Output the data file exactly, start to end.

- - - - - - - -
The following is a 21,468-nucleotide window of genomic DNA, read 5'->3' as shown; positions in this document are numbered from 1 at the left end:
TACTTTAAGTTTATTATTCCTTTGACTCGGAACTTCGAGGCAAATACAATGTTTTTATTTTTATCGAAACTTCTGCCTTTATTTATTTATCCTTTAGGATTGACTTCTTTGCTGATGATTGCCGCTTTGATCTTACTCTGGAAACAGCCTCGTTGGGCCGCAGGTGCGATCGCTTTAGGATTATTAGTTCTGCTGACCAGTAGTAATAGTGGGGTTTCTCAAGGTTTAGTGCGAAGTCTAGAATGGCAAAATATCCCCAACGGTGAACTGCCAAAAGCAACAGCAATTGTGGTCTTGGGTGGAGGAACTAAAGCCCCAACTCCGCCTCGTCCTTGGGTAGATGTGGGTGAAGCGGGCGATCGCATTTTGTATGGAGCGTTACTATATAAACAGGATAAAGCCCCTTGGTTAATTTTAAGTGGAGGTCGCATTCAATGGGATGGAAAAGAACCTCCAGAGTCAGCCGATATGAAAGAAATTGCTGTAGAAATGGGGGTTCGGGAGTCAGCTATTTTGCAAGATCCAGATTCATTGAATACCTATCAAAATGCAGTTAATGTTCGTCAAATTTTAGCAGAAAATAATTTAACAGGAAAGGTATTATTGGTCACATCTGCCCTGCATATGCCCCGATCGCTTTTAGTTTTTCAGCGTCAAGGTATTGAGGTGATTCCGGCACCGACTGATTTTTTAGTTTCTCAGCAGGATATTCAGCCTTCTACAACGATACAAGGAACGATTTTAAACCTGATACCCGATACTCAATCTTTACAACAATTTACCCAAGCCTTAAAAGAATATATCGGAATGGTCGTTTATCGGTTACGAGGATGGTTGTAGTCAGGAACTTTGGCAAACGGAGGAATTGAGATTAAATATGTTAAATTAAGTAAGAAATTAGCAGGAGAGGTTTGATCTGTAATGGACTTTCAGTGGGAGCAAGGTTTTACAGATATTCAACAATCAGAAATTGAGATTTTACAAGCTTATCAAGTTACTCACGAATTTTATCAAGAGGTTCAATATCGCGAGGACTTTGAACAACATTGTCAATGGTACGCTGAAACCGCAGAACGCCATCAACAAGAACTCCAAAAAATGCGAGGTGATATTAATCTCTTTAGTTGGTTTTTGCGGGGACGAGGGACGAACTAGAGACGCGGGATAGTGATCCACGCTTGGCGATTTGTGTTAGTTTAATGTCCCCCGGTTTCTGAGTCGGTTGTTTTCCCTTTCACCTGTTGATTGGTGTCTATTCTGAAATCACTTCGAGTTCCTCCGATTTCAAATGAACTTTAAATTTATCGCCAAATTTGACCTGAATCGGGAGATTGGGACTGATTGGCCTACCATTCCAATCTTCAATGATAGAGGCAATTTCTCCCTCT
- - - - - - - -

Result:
The following is a 21,468-nucleotide window of genomic DNA, read 5'->3' as shown; positions in this document are numbered from 1 at the left end:
TACTTTAAGTTTATTATTCCTTTGACTCGGAACTTCGAGGCAAATACAATGTTTTTATTTTTATCGAAACTTCTGCCTTTATTTATTTATCCTTTAGGATTGACTTCTTTGCTGATGATTGCCGCTTTGATCTTACTCTGGAAACAGCCTCGTTGGGCCGCAGGTGCGATCGCTTTAGGATTATTAGTTCTGCTGACCAGTAGTAATAGTGGGGTTTCTCAAGGTTTAGTGCGAAGTCTAGAATGGCAAAATATCCCCAACGGTGAACTGCCAAAAGCAACAGCAATTGTGGTCTTGGGTGGAGGAACTAAAGCCCCAACTCCGCCTCGTCCTTGGGTAGATGTGGGTGAAGCGGGCGATCGCATTTTGTATGGAGCGTTACTATATAAACAGGATAAAGCCCCTTGGTTAATTTTAAGTGGAGGTCGCATTCAATGGGATGGAAAAGAACCTCCAGAGTCAGCCGATATGAAAGAAATTGCTGTAGAAATGGGGGTTCGGGAGTCAGCTATTTTGCAAGATCCAGATTCATTGAATACCTATCAAAATGCAGTTAATGTTCGTCAAATTTTAGCAGAAAATAATTTAACAGGAAAGGTATTATTGGTCACATCTGCCCTGCATATGCCCCGATCGCTTTTAGTTTTTCAGCGTCAAGGTATTGAGGTGATTCCGGCACCGACTGATTTTTTAGTTTCTCAGCAGGATATTCAGCCTTCTACAACGATACAAGGAACGATTTTAAACCTGATACCCGATACTCAATCTTTACAACAATTTACCCAAGCCTTAAAAGAATATATCGGAATGGTCGTTTATCGGTTACGAGGATGGTTGTAGTCAGGAACTTTGGCAAACGGAGGAATTGAGATTAAATATGTTAAATTAAGTAAGAAATTAGCAGGAGAGGTTTGATCTGTAATGGACTTTCAGTGGGAGCAAGGTTTTACAGATATTCAACAATCAGAAATTGAGATTTTACAAGCTTATCAAGTTACTCACGAATTTTATCAAGAGGTTCAATATCGCGAGGACTTTGAACAACATTGTCAATGGTACGCTGAAACCGCAGAACGCCATCAACAAGAACTCCAAAAAATGCGAGGTGATATTAATCTCTTTAGTTGGTTTTTGCGGGGACGAGGGACGAACTAGAGACGCGGGATAGTGATCCACGCTTGGCGATTTGTGTTAGTTTAATGTCCCCCGGTTTCTGAGTCGGTTGTTTTCCCTTTCACCTGTTGATTGGTGTCTATTCTGAAATCACTTCGAGTTCCTCCGATTTCAAATGAACTTTAAATTTATCGCCAAATTTGACCTGAATCGGGAGATTGGGACTGATTGGCCTACCATTCCAATCTTCAATGATAGAGGCAATTTCTCCCTCT